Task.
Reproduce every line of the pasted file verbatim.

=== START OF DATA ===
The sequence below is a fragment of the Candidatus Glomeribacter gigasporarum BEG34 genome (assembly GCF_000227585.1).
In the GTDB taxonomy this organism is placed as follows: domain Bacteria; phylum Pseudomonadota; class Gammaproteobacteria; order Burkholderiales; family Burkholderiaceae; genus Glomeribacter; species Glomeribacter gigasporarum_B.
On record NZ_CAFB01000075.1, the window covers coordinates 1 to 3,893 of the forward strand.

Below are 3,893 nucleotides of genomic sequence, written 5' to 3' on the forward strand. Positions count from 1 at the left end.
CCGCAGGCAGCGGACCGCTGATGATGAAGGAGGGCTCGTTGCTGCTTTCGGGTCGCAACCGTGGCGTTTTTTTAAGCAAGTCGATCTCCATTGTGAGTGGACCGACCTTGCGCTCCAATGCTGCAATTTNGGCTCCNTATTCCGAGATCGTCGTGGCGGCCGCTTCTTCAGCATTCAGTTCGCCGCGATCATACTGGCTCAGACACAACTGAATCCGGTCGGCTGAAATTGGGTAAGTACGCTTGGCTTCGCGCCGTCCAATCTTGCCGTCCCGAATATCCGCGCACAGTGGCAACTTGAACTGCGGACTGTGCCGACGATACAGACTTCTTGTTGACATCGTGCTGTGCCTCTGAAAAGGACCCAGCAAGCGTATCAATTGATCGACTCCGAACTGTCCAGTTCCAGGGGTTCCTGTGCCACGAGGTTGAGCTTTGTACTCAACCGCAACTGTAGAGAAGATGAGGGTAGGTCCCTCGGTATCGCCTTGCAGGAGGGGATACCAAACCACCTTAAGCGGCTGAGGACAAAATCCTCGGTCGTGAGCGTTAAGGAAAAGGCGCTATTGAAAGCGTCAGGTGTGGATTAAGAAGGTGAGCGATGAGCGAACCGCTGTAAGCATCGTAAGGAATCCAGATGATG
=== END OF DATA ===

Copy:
The sequence below is a fragment of the Candidatus Glomeribacter gigasporarum BEG34 genome (assembly GCF_000227585.1).
In the GTDB taxonomy this organism is placed as follows: domain Bacteria; phylum Pseudomonadota; class Gammaproteobacteria; order Burkholderiales; family Burkholderiaceae; genus Glomeribacter; species Glomeribacter gigasporarum_B.
On record NZ_CAFB01000075.1, the window covers coordinates 1 to 3,893 of the forward strand.

Below are 3,893 nucleotides of genomic sequence, written 5' to 3' on the forward strand. Positions count from 1 at the left end.
CCGCAGGCAGCGGACCGCTGATGATGAAGGAGGGCTCGTTGCTGCTTTCGGGTCGCAACCGTGGCGTTTTTTTAAGCAAGTCGATCTCCATTGTGAGTGGACCGACCTTGCGCTCCAATGCTGCAATTTNGGCTCCNTATTCCGAGATCGTCGTGGCGGCCGCTTCTTCAGCATTCAGTTCGCCGCGATCATACTGGCTCAGACACAACTGAATCCGGTCGGCTGAAATTGGGTAAGTACGCTTGGCTTCGCGCCGTCCAATCTTGCCGTCCCGAATATCCGCGCACAGTGGCAACTTGAACTGCGGACTGTGCCGACGATACAGACTTCTTGTTGACATCGTGCTGTGCCTCTGAAAAGGACCCAGCAAGCGTATCAATTGATCGACTCCGAACTGTCCAGTTCCAGGGGTTCCTGTGCCACGAGGTTGAGCTTTGTACTCAACCGCAACTGTAGAGAAGATGAGGGTAGGTCCCTCGGTATCGCCTTGCAGGAGGGGATACCAAACCACCTTAAGCGGCTGAGGACAAAATCCTCGGTCGTGAGCGTTAAGGAAAAGGCGCTATTGAAAGCGTCAGGTGTGGATTAAGAAGGTGAGCGATGAGCGAACCGCTGTAAGCATCGTAAGGAATCCAGATGATG